- Srinivas works for 12 hours every day from 8AM to 8PM
- He ferries at least 4-5 COVID-19 patients per day
- Srinivas disinfects his ambulance every time after dropping a patient
New Delhi: Every day since the COVID-19 pandemic hit Hyderabad, Srinivas Reddy, a 42-year-old who works as a driver with 108 ambulance service in Hyderabad has been working on the frontline, picking up the COVID-19 infected patients from their homes or quarantine centres and dropping them off to a government hospital or back to their homes after treatment. For him and his fellow ambulance drivers, this is the first time they are witnessing such a crisis situation which demands them to protect themselves, on one hand, and on the other hand, be ready all the time to protect others. After almost five months of COVID-19 duty, Srinivas started experiencing the symptoms of the disease himself and on July 29, he tested positive. By August 8 he tested negative. However, not even a week was completed of his recovery when Srinivas responded to the call of duty, and resumed ferrying patients to and from government hospitals from August 12.
While speaking with NDTV about his experience of contracting COVID-19, treatment and post-recovery period, Srinivas said that once he was tested positive, he opted for home treatment instead of getting admitted to a hospital. He said,
Thankfully, my symptoms were mild. I had a fever and cough. I thought it might be the cold but when I got to know that one of my colleagues with whom I spent some time while having lunch has been infected with the virus, I got myself tested too. I found out that I was positive too. I decided to go for home treatment because I was already living in a separate area of my home that has an attached bathroom, away from my wife and 16-year-old son. I am glad to say that the treatment I received worked well. The medical team checked on me at least once every day. I started feeling better soon and almost 10 days later, I tested negative. During the treatment, management authorities of 108 ambulance service provided me with a home quarantine kit worth Rs.4,000 that comprised immunity booster food like honey, fruits, medicines and other necessary supplies. It was a very nice gesture from them.
Srinivas’s day starts at 8 AM waiting for a call from the health department for COVID-19 duty. He usually picks 4-5 patients per day and so far in the last seven months, he has transported over 500 COVID-19 patients.
It is always heart-wrenching to see COVID-19 positive patients crying in the ambulance. I feel helpless but I try to persuade them to have a positive outlook. Now, I even give them my example and tell them how I defeated the virus, he said.
He also shared that as lockdown is easing up, sometimes, the city’s traffic stresses him out. He said,
During the lockdown, it was much easier to drive the patients. Now, however, it becomes stressful to take patients to the hospital in few minutes because of the traffic.
According to him, for the protection of the patients, ambulance technician and he follow the protocol on duty and change the full set of PPE (Personal Protective Equipment) and fumigate the ambulance with disinfectant each time after dropping a patient.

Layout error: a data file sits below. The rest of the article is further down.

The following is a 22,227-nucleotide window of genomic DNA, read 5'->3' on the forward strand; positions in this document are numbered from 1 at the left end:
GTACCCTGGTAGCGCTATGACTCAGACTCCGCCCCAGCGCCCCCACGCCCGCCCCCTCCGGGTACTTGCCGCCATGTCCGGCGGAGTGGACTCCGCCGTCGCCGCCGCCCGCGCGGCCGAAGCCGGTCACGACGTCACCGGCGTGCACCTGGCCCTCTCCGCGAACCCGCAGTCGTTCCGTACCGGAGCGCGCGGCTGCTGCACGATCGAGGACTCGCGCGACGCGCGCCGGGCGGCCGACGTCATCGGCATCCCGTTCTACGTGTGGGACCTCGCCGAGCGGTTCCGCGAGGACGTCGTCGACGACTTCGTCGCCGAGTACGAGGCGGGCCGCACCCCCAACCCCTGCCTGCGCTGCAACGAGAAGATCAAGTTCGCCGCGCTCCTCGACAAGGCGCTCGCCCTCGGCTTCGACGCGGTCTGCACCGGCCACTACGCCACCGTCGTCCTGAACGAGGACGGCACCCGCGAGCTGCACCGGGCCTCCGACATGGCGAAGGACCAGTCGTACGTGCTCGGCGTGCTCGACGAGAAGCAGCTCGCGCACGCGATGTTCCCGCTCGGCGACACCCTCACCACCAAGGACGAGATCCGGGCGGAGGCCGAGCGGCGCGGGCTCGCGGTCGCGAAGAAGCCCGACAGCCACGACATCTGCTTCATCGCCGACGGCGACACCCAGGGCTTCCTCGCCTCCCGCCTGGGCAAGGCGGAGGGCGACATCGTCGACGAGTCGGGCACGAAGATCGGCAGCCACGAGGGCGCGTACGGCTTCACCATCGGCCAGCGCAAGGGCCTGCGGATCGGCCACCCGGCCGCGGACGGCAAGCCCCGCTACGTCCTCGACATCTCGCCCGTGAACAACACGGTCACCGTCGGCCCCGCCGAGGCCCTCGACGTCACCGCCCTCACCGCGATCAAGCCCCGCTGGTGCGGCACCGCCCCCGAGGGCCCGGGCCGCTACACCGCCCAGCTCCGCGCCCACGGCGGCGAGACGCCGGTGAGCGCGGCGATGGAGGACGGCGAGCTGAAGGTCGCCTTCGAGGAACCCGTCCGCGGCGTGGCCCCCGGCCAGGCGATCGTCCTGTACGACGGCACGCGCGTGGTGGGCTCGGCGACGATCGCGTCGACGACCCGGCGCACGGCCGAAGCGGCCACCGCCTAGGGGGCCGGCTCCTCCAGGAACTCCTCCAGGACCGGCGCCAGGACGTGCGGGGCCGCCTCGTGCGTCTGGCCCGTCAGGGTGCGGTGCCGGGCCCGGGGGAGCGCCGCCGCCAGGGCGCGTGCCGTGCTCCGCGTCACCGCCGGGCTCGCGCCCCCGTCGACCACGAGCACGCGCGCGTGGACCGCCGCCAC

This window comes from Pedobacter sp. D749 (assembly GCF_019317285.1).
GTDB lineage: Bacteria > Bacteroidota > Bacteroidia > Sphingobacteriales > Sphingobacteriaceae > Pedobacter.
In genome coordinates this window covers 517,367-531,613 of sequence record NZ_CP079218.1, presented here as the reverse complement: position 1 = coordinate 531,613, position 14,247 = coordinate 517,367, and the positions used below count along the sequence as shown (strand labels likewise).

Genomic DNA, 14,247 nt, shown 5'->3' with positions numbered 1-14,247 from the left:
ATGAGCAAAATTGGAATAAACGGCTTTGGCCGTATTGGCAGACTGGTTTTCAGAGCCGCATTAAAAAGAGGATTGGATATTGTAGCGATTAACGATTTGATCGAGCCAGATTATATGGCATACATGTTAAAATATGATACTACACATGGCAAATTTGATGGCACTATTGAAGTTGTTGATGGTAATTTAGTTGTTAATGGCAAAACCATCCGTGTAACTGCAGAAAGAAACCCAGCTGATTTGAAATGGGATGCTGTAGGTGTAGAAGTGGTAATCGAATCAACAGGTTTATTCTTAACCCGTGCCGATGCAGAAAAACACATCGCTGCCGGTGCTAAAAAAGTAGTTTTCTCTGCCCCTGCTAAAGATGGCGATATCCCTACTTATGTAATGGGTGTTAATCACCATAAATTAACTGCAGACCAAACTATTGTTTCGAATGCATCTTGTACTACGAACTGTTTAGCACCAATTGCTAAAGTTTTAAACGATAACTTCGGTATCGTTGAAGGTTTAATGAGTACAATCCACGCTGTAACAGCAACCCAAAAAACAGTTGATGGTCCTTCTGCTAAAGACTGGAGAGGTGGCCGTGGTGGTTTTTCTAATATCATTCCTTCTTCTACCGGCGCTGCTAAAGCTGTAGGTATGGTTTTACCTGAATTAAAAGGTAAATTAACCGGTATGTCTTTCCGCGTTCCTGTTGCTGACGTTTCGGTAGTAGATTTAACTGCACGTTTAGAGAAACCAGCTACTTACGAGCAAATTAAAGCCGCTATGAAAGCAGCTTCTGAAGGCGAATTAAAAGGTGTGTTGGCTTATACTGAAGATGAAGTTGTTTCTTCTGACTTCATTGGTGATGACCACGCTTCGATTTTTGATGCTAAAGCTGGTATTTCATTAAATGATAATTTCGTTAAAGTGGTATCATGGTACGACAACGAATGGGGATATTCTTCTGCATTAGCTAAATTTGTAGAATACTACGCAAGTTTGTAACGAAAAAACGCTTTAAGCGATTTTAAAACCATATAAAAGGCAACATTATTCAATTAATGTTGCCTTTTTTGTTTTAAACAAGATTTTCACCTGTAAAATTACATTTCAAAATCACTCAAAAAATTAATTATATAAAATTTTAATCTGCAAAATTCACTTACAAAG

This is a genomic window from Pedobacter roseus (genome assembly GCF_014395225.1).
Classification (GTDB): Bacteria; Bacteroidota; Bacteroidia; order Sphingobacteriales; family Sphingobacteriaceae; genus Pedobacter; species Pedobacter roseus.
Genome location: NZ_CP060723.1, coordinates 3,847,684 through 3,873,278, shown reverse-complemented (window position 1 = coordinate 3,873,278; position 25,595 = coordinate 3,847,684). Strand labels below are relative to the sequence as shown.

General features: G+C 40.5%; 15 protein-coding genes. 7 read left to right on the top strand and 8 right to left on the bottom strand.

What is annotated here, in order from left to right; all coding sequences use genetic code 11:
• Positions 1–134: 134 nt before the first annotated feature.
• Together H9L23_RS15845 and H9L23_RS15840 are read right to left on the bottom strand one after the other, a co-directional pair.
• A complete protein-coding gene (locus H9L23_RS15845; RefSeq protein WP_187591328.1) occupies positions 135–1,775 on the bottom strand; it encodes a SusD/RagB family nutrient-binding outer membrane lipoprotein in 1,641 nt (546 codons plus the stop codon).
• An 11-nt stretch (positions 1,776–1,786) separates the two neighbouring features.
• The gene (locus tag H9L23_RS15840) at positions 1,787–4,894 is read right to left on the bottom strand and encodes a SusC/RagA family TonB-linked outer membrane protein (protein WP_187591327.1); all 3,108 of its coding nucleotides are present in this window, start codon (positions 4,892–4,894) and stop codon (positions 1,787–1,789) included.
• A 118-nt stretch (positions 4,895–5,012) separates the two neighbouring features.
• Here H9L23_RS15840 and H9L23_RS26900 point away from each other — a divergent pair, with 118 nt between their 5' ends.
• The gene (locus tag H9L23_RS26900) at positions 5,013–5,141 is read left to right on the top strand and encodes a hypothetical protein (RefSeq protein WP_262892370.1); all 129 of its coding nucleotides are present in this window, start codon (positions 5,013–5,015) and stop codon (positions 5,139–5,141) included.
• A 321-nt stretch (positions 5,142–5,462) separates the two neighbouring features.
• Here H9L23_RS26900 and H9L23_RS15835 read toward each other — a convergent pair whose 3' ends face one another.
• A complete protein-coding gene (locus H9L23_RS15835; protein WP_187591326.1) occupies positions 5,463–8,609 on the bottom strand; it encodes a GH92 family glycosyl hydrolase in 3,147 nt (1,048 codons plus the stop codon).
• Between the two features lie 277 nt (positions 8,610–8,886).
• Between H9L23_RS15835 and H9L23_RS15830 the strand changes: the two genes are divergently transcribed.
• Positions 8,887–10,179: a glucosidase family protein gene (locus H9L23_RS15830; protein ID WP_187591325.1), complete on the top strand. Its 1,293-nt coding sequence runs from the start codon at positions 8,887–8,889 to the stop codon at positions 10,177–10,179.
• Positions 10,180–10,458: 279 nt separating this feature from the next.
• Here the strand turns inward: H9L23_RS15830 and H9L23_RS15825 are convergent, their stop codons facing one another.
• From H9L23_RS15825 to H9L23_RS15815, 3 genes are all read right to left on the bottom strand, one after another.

Back at home, for Srinivas, the safety of his family has been a priority and despite the mental stress that he faces and the longing he feels to be near them, he keeps himself in self-quarantine at home. He said,
My job involves high risks. Even though I take extreme cautions, I am always scared for the health of my family. Therefore, I remove my PPE outside the house, bathe myself and wash clothes in hot water before entering the house. After coming home, I keep myself to just one room even though I terribly miss spending time with them.
While talking about the stigma attached to their duty of ferrying the COVID-19 patients, Srinivas said that there have been instances where he had faced unwelcoming gazes of the people whenever he received a patient. He added,
Apart from bearing all the risks involved in our job, ambulance workers also face the stigma attached to our work. Some of my colleagues and their family members have even faced uncomfortable situations like being called names and treated as ‘untouchables’ BY residents in the area and among relatives. It feels like people are afraid of us.
Srinivas is now undergoing tests for antibodies as he has decided to donate his plasma.
We are all working on a war footing against this deadly virus. Each one of us must do whatever is possible. I am waiting for a call from the plasma bank and then I will donate my plasma if I clear all the required conditions. My plasma will be able to save two COVID-19 patients. It will be a matter of pride for me, he said
NDTV – Dettol Banega Swasth India campaign is an extension of the five-year-old Banega Swachh India initiative helmed by Campaign Ambassador Amitabh Bachchan. It aims to spread awareness about critical health issues facing the country. In wake of the current COVID-19 pandemic, the need for WASH (Water, Sanitation and Hygiene) is reaffirmed as handwashing is one of the ways to prevent Coronavirus infection and other diseases. The campaign highlights the importance of nutrition and healthcare for women and children to prevent maternal and child mortality, fight malnutrition, stunting, wasting, anaemia and disease prevention through vaccines. Importance of programmes like Public Distribution System (PDS), Mid-day Meal Scheme, POSHAN Abhiyan and the role of Aganwadis and ASHA workers are also covered. Only a Swachh or clean India where toilets are used and open defecation free (ODF) status achieved as part of the Swachh Bharat Abhiyan launched by Prime Minister Narendra Modi in 2014, can eradicate diseases like diahorrea and become a Swasth or healthy India. The campaign will continue to cover issues like air pollution, waste management, plastic ban, manual scavenging and sanitation workers and menstrual hygiene.